I recently have been compelled–forced, I tell you, by an unknown power source—to revisit every episode of Star Trek TNG. I’m averaging 7 episodes per day and the rest of my work, life, cat litter chores, meaningful interactions and quest for sustenance has been cancelled until such time as I may remove myself from the obsession. Temporarily. It is always temporarily that I quit Star Trek TNG. Every couple of years I go on this journey again.
Star Trek: The Next Generation is one of the greatest pieces of literature of the 20th century. I know this. It represents some of the most advanced creative thinking…or thinking by a creative…our times have produced. Perhaps Star Trek TNG and Bulworth are the two most progressive moving picture inventions ever.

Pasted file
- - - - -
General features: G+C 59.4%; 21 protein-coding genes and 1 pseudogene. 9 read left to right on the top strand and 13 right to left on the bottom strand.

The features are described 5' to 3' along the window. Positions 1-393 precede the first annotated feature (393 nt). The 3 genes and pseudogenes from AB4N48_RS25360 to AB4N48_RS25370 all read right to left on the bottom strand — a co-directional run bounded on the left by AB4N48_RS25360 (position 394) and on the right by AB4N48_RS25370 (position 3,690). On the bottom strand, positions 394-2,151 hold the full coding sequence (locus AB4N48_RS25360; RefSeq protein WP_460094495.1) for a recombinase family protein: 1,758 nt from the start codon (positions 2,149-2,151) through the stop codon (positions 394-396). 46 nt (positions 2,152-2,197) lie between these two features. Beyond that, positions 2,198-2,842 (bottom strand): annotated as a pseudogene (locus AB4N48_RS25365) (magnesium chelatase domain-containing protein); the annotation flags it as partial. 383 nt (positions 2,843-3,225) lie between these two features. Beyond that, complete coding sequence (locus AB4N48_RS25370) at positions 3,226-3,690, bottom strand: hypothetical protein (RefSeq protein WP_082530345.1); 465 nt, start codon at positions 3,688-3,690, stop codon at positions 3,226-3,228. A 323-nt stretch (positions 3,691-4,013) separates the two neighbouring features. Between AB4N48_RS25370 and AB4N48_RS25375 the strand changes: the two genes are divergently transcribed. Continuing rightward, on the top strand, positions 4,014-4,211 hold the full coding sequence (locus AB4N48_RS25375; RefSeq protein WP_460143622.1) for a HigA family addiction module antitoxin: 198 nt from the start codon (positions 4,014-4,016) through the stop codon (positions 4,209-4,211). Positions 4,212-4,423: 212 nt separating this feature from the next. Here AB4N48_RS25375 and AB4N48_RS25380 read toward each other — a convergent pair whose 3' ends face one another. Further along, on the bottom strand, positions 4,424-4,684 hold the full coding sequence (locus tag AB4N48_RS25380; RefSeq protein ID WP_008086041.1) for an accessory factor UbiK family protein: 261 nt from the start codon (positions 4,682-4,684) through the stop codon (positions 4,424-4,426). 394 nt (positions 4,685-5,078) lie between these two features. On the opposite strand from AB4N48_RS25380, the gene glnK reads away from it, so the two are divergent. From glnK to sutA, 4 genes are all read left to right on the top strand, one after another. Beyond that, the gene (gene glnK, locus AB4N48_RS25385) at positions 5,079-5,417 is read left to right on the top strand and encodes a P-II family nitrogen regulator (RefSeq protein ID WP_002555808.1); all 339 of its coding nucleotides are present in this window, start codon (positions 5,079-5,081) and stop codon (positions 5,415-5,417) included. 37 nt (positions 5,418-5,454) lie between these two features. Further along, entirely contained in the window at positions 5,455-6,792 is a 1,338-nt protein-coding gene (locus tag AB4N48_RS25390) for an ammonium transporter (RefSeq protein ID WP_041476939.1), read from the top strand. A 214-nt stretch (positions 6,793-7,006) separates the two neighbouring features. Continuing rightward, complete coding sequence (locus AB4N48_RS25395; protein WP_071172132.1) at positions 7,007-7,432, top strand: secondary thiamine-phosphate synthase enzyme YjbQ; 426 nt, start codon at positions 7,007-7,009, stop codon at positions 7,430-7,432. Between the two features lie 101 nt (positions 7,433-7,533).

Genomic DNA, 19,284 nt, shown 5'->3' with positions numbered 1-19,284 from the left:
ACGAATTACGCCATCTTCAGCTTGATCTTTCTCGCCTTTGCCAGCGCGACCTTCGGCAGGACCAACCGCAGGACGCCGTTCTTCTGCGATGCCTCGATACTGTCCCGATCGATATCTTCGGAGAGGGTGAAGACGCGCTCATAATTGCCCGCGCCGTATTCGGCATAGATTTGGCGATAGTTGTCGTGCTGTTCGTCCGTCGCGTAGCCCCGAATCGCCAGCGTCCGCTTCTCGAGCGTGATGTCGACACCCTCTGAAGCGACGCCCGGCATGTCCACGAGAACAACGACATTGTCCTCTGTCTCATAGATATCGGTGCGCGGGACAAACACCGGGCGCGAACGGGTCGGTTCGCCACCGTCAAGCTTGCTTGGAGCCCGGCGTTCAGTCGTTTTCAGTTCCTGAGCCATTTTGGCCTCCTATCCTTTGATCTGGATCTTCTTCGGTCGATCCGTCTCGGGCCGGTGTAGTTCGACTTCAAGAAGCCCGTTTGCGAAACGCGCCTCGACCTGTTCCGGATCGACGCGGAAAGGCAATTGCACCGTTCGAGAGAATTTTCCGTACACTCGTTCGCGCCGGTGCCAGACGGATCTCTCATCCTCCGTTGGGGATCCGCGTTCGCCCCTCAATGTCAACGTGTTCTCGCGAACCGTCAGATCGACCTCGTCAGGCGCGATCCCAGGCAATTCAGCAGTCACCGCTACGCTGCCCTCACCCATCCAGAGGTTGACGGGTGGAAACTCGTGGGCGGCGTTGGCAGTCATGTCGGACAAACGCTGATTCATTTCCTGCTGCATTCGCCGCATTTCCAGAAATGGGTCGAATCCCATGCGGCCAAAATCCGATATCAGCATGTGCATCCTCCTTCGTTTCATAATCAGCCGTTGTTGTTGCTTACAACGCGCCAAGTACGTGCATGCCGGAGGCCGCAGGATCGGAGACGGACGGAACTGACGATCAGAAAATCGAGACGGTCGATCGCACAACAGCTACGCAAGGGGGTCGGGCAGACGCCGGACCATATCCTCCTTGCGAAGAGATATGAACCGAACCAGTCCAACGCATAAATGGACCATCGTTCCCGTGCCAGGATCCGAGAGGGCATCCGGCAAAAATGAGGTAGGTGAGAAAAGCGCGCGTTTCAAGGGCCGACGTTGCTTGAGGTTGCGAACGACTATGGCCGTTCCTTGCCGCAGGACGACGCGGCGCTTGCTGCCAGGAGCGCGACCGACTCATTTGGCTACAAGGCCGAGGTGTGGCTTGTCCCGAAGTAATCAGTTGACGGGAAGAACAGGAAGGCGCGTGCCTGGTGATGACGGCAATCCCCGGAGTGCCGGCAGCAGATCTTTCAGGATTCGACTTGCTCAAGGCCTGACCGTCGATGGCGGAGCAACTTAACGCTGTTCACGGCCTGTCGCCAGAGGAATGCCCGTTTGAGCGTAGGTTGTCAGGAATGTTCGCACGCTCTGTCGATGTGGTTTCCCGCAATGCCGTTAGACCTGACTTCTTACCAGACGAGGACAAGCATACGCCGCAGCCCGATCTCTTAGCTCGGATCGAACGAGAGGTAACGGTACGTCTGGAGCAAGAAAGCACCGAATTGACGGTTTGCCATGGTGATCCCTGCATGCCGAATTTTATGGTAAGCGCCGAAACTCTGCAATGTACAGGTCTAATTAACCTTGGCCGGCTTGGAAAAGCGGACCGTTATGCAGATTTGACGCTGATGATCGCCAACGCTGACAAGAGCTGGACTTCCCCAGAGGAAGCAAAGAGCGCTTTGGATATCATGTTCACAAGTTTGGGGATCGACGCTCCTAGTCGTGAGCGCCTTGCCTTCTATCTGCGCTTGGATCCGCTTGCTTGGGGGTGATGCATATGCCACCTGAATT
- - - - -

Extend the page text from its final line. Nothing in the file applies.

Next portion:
I have been invited by an academic journal to write about Star Trek: The Next Generation as a thesis on Marxist society. Working on that project is not only fun, fun, fun till your daddy took the T-bird away; it is exhausting. Frustrating, too, at times: I hate to pause a wonderful speech to take notes. Mostly fun, though.
That’s why this blog entry and the next few will be short.
…madly in love with the dead Roddenberry.
Oh, in the meantime, please enjoy a senryu I wrote a few years ago.
Next Generation //
Was the best Star Trek series //
Don’t argue with me //